Michael - Thanks you for the frequent dispatches; it helps to bring the war home in a way the major news never does. Photos of Afghan civilians and especially children are great; its too easy to forget that there are people just like us trying their best to live their lives the best way they know how, raising kids, working and trying to provide for their families. Only they have to do it while avoiding IEDs, firefights and a force with little regard for their life or daily struggles. Keep walking the high road and stay safe.
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# Sara Johnson 2011-09-14 02:44
This dispatch is a stunning visual display of the Afghani humanity you are in the midst of. You bring home the sights, smells. . . all the senses; to us here back home. Were you not to be there, our source for GOOD information would be dry. I wonder. . . the smiles on the young boys faces. . . the looks from the little girls; do they know freedom? Do they know democracy? Are their parents encouraging this independence and educating their sons and daughters to yearn for the release from the warlords and the Taliban? What is the school situation there for the girls? Have you heard or seen any villages where the girls are being educated. Just questions. . . I wonder about. Thank you, Michael. Stay Safe.
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# Taylorbunch 2011-09-14 03:04
Thank you for the great photographs of Afghan children. My husband is currently deployed there as a nurse and cares for many children. It is refreshing to see their faces and know that my husband is doing something to help them. Thank you.
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# Violette 2011-09-14 08:55
se ramasse a la pelle...I always liked this song ![ melancolic song ]
I liked the leafs pic strait away,so poetic,because it's the first leafs I see this year,and it's came from Afghanistan !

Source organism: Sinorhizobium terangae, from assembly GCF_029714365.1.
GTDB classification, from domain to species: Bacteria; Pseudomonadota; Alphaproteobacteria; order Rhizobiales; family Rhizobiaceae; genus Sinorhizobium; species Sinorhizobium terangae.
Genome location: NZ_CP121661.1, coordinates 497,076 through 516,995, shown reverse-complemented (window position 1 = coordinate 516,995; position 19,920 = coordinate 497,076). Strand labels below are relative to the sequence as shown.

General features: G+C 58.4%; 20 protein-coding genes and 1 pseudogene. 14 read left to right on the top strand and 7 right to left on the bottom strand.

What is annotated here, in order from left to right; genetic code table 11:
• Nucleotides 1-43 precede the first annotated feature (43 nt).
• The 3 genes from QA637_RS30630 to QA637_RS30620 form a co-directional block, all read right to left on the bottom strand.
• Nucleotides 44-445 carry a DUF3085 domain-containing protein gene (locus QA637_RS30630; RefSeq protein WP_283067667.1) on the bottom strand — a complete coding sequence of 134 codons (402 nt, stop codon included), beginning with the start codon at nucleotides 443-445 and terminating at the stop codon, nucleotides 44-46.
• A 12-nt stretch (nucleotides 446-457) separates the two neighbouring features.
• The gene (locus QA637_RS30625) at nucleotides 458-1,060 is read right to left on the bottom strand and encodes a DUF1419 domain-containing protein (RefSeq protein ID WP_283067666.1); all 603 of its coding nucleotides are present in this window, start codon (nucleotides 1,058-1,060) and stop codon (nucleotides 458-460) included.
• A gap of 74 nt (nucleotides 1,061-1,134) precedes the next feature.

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# Wayne Philpot 2011-09-14 11:37
Mr. Yon, you have a way of taking just the right series of pics to give me a jolt of some sort with every dispatch. It's easy for me to think of every Afghan national as one of those we're trying to kill or one of those helping us kill those that we need to kill. The pictures of the kids are awesome, and though a little bit of Colgate would go a million miles with the little ones, they mostly look healthy and very much normal country kids... Keep your head down, sir, and God bless you and the good work that you do. Same goes for the warriors that you are serving by being there to tell their story.
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# mary 2011-09-14 11:42
I'm sorry, but am i suppose to feel bad for these people?? For the first time in my entire life,I cannot find compassion for another person..these same children you show in these pictures are the same ones, that given any amout of money from the taliban, would happily blow uo our what, do we give them money not to blow our soliders up?? what happens when the money and bribes run out?? These parents don't care about their own are we suppose to take care of the kids in Afghanistan, the kids in Africa, the kids in Iraq ??There are children here in the US, west VA for example, that live like this..why not take care of them first??Yeah these kids look helpless and innocent now..just give them a year or two..they will strap bombs to themselves to get their virgins..sorry. .sometimes the truth hurts..